Enterprise resource planning (ERP)—distribution software is designed for companies in the distribution and logistics industries. Traditional distribution businesses focus on moving goods through a supply chain, and the distribution software market has developed products to meet these needs. The software solutions developed for ERP for distribution includes functionality for supply chain management (SCM), distribution process management (DPM), and retail and commerce.

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Configuration Management Simplified


The recently standardized NETCONF configuration management protocol, with the NETCONF-oriented data modeling language called YANG, can simplify network configuration management. Learn how the two technologies work, and how they can be used to support transactional capabilities and rollback management—so next-generation configuration management systems are simpler and more understandable than current systems.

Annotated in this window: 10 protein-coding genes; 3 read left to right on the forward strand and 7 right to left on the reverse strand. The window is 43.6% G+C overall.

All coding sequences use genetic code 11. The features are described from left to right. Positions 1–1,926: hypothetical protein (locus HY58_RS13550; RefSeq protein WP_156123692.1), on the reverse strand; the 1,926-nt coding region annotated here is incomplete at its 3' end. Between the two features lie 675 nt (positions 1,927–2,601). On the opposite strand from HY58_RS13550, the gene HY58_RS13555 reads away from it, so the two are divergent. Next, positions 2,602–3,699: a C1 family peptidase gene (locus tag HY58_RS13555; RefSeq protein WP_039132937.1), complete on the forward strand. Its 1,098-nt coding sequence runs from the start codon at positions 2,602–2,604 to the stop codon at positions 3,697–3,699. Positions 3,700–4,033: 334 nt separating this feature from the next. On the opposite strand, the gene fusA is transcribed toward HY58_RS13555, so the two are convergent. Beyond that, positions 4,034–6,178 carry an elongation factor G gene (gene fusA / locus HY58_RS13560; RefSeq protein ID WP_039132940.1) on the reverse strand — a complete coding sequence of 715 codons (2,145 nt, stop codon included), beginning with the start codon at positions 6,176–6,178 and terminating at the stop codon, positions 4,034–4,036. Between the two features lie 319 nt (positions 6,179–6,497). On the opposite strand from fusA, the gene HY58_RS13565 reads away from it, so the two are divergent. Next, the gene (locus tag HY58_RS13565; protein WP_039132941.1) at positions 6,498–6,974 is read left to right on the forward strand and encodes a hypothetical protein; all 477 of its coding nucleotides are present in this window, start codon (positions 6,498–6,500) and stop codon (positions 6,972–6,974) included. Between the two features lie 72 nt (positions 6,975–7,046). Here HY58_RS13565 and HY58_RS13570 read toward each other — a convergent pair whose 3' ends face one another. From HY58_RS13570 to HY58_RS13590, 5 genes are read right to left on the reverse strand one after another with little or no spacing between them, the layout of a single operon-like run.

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Network Monitoring and Troubleshooting for Dummies


InNetwork Monitoring and Troubleshooting for Dummies, you'llget the straight facts on common network performance managementissues and how to go abo...

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Retrospective Network Analysis


While network complexity and bandwidth demands continue to increase, applications such as voice over Internet protocol (VoIP) increase performance requirements. Today’s network administrators need versatile monitoring and analysis tools to quickly troubleshoot and monitor security and compliance. Retrospective network analysis (RNA) tools let you go “back in time” to reconstruct failure or attack. Discover the benefits.